Interested persons have been afforded an opportunity to participate in the making of this amendment. No comments were received on the proposal or the FAA's determination of the cost to the public. We have determined that air safety and the public interest require the adoption of the rule as proposed.
Cost of Compliance
We estimate that this AD will affect 41 helicopters of U.S. registry. We also estimate that it will take about 20 work-hours per helicopter to inspect and replace the tail rotor control lever. The average labor rate is $85 per work-hour, and required parts will cost about $10,316 per helicopter. Based on these figures, we estimate the total cost of this AD to U.S. operators to be $492,656, or $12,016 per helicopter, assuming the control lever is replaced on the entire fleet.
We have determined that this AD will not have federalism implications under Executive Order 13132. This AD will not have a substantial direct effect on the States, on the relationship between the national Government and the States, or on the distribution of power and responsibilities among the various levels of government.
For the reasons discussed above, I certify that the regulation:
1. Is not a “significant regulatory action” under Executive Order 12866;
2. Is not a “significant rule” under the DOT Regulatory Policies and Procedures (44 FR 11034, February 26, 1979); and
3. Will not have a significant economic impact, positive or negative, on a substantial number of small entities under the criteria of the Regulatory Flexibility Act.
We prepared an economic evaluation of the estimated costs to comply with this AD and placed it in the AD docket.
Authority for This Rulemaking
Title 49 of the United States Code specifies the FAA's authority to issue rules on aviation safety. Subtitle I, Section 106, describes the authority of the FAA Administrator. Subtitle VII, Aviation Programs, describes in more detail the scope of the Agency's authority.
We are issuing this rulemaking under the authority described in Subtitle VII, Part A, Subpart III, Section 44701, “General requirements.” Under that section, Congress charges the FAA with promoting safe flight of civil aircraft in air commerce by prescribing regulations for practices, methods, and procedures the Administrator finds necessary for safety in air commerce. This regulation is within the scope of that authority because it addresses an unsafe condition that is likely to exist or develop on products identified in this rulemaking action.Start List of Subjects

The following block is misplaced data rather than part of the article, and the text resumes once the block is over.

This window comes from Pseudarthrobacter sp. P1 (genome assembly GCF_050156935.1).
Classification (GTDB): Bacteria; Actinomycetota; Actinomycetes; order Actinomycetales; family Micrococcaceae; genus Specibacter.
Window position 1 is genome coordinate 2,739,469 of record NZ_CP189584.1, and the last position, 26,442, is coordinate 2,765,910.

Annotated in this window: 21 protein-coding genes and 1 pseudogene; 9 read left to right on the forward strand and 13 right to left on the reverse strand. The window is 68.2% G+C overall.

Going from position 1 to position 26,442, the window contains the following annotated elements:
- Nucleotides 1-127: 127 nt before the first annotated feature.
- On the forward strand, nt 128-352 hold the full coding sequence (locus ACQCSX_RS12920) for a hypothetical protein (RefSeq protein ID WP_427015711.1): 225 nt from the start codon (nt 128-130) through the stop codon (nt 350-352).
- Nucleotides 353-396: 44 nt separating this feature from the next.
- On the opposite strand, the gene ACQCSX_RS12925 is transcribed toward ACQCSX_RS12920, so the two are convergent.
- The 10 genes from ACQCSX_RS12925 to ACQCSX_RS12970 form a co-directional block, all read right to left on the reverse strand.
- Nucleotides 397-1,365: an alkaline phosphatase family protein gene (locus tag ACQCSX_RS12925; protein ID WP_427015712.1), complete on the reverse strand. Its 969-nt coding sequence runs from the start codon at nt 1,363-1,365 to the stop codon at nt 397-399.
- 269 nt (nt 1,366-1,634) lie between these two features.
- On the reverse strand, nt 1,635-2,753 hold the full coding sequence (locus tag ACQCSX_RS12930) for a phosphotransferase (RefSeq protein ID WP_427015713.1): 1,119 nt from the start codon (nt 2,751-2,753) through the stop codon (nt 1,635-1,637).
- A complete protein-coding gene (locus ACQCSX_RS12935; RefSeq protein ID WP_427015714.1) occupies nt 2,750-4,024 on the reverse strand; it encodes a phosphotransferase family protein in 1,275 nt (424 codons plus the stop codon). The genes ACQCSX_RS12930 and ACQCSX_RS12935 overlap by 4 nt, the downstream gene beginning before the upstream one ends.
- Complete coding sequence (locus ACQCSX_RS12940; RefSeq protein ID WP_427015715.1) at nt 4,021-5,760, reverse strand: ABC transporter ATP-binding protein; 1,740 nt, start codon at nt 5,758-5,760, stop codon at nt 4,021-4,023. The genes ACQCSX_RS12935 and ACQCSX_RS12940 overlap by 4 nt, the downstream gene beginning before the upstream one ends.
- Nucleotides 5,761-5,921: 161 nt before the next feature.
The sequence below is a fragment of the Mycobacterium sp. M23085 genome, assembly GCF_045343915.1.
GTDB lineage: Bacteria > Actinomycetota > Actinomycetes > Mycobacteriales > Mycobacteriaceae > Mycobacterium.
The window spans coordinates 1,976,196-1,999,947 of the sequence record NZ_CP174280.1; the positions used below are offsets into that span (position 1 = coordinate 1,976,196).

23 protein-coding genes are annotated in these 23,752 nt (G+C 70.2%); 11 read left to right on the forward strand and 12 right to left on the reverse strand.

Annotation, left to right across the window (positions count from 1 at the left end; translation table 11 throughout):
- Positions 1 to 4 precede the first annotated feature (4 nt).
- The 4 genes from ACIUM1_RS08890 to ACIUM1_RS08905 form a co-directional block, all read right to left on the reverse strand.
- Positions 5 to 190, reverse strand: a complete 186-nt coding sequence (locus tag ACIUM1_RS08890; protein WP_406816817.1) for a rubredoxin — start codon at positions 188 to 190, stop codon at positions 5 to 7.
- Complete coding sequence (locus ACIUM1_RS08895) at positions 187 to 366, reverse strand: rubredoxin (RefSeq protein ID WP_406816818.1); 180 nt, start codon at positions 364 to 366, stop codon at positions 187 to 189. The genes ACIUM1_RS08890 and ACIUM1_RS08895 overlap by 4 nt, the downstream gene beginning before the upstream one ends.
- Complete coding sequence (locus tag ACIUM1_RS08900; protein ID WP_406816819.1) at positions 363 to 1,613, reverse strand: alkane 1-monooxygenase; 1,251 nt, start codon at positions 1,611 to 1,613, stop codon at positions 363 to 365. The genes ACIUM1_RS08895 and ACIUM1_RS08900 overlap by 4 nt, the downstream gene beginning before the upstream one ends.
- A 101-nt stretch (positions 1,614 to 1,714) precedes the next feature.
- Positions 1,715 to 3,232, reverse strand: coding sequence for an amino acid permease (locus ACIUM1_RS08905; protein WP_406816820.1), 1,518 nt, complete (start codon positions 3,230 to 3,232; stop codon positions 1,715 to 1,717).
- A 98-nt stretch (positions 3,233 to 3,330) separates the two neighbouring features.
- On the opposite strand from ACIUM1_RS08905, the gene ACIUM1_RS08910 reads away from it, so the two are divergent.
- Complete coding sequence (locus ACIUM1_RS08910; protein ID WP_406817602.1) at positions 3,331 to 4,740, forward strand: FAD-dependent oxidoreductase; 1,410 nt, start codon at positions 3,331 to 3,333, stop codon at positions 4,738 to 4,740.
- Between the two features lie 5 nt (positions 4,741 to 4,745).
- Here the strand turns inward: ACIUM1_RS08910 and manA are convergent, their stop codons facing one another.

List of Subjects in 14 CFR Part 39End List of Subjects
Adoption of the AmendmentStart Amendment Part
Accordingly, under the authority delegated to me by the Administrator, the FAA amendsEnd Amendment Part Start Part
PART 39—AIRWORTHINESS DIRECTIVESEnd Part Start Amendment Part
1. The authority citation for Part 39 continues to read as follows:End Amendment Part
2. Section 39.13 is amended by removing Amendment 39 14961 (End Amendment Part
2010-22-07 Eurocopter Deutschland GmbH: Amendment 39-16486; Docket No. FAA-2010-0780; Directorate Identifier 2009-SW-68-AD. Supersedes AD 2006-26-51, Amendment 39 14961, Docket No. FAA-2006-26721, Directorate Identifier 2006-SW-28-AD.
(a) This airworthiness directive (AD) becomes effective on December 3, 2010.
Other Affected ADs
(b) This AD supersedes AD 2006-26-51, Amendment 39-14961, Docket No. FAA 2006-26721, Directorate Identifier 2006-SW-28-AD.
(c) This AD applies to Model MBB-BK 117 C-2 helicopters with a tail rotor control lever B642M1009103, installed, certificated in any category.
(d) The mandatory continued airworthiness information (MCAI) AD states: “European Aviation Safety Agency (EASA) was informed by the manufacturer of an in-flight incident in which a dynamic weight broke off the control lever subsequently leading to considerable vibrations. A visual inspection revealed that the threaded bolt of the control lever had broken off.” This AD requires actions that are intended to prevent separation of dynamic weights, severe vibration, and subsequent loss of control of the helicopter.